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Back in Houston, he communicated with astronauts orbiting the moon. Today, he's jerking off on tape in Tarzana. With his master's degree in physics, Styles could, if asked, plot the trajectory of the journey from point A to point B. There would be a spike around the time he stopped doing what he thought he was supposed to do and started doing what he wanted to do. The jump would be dramatic, like a shuttle blasting off to an undiscovered planet.
Ten years ago, Scott Styles the porn star didn't exist. In his place was a man with a different name who left his Clear Lake apartment every morning and drove a mile to Johnson Space Center.
He was a Rockwell employee contracting for NASA's Mission Control, splitting his time between sitting behind the massive console made famous in space movies and behind a PC in a cookie-cutter office in Building 4. Two floors up were the astronauts, brave souls who survived the intense training and, more important, the bureaucracy.
That man was a flight controller with a master's degree in physics from Texas A&M. He worked with a team who monitored shuttles' electrical data (fuel cells, power distribution) after they launched from Cape Canaveral. Although he rarely socialized with colleagues at work, he worked well with his team.
In 1991, during a mission for the Department of Defense and the U.S. Air Force, the flight controller and his crew helped astronauts aboard the shuttle Discovery recover flight data that was lost when two tape recorders malfunctioned.
In a letter from Air Force Captain Lindley Johnson, amid tech-talk of things like "quadropole ion neutral mass spectrometers," Johnson reverted to plain English to praise the flight controller's work. He stated that it was the first time ever a ground crew assisted astronauts in splicing wires to recover data while still in orbit.
"On behalf of my fellow project officers, the payload experimenters, and the United States Air Force, I extend our sincerest gratitude for your efforts in support of the nation's defense," Captain Johnson wrote.
But such moments were rare. Between flights came simulations: software rigged with engine failures and other catastrophes. That's about as exciting as it got.
"You hope for a boring-as-hell flight, as far as we're concerned," says Styles, who adopted his nom de porn after moving to Los Angeles.
He never handled boredom well, and that job didn't offer the same thrills he got back when he was 18, when he first saw scientist Carl Sagan's Cosmos on TV. Back then, the universe was fascinating, expanding with endless possibilities. Now, after three and a half years at NASA, it was just a paycheck.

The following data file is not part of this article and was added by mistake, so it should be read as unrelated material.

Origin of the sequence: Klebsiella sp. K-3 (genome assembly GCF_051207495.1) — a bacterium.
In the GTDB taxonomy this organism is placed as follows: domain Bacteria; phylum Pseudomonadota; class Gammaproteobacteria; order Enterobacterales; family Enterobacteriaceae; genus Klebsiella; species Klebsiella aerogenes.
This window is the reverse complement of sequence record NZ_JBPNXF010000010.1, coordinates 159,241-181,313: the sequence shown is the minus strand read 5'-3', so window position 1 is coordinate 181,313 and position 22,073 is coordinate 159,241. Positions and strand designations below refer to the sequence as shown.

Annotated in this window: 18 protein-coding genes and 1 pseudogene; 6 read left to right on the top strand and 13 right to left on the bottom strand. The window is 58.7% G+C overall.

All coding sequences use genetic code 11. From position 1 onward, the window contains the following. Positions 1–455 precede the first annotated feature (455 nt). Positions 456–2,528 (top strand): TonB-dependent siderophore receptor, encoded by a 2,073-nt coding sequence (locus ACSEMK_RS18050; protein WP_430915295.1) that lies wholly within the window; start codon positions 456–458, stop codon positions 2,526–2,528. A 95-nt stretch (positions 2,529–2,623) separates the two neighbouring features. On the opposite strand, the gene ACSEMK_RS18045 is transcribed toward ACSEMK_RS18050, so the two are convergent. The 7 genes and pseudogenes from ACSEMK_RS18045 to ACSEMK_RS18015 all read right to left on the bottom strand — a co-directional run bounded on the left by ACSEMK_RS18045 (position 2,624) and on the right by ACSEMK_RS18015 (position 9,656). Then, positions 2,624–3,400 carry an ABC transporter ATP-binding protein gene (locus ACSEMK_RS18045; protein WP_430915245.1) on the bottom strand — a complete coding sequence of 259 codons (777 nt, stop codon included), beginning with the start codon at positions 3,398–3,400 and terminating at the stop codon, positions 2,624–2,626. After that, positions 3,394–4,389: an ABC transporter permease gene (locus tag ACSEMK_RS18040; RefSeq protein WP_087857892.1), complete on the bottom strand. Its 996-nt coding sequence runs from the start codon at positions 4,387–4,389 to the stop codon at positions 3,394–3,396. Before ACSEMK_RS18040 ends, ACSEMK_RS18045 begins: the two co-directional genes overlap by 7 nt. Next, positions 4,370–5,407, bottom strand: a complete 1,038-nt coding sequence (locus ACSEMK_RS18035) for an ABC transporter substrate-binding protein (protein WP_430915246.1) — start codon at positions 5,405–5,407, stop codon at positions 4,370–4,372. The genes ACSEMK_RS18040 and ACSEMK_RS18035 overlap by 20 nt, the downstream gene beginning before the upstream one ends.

He kept his sanity by hitting the gym and the strip clubs. He loved working on his body, which he had built from nothing to a solid 185 pounds on his five-foot-eight-inch frame. He also loved helping other people build their bodies and had been moonlighting as a personal trainer for some time.
When he wasn't at the gym, he was at Rick's or The Men's Club or at one of the out-of-the-way clubs that brought in porn queens to dance and sign autographs. Seeing them onstage, he couldn't help but wonder -- if only fleetingly -- what it would be like to be in the adult entertainment industry. No corporate culture, for sure. No sitting behind a console for the rest of your life.
"I was never a fan of porn stars, like the fans that we have," Styles says. "Most of the fans of porn would never see themselves trying, they'd never see themselves in the position to do it For me, I saw the women, the sexuality that they portrayed and I just thought that would be cool. And the guys that I saw with them didn't seem like anything too special."
When he heard that Keisha, the star of Ready, Willing & Anal and Big Melons 31, was dancing at a tiny club off I-10, the flight controller took a chance on his fantasy and formulated a plan.
Once in the club, he walked confidently to the stage where the poofy-haired vixen was proudly showcasing her assets. In the midst of drooling patrons throwing cash on the stage, the flight controller produced two photographs of him in Cancún, showing off his glistening pecs and six-pack. He lifted them up to Keisha and then flipped them over. The ploy worked -- she shimmied over to his end of the stage.
"Will you read this?" he asked.
He had taped a $10 bill to the back of each photo, above a message expressing an interest in finding out how to break into the industry, as well as an invitation to tour Johnson Space Center.
She smiled, took the pics and got back to business. The flight controller found a seat and waited for whatever came next.
A little while after the end of Keisha's gig, the DJ announced that the actress wanted to see the guy who had given her the photos. Backstage, he says, Keisha told him two things. One: She politely declined the tour invitation.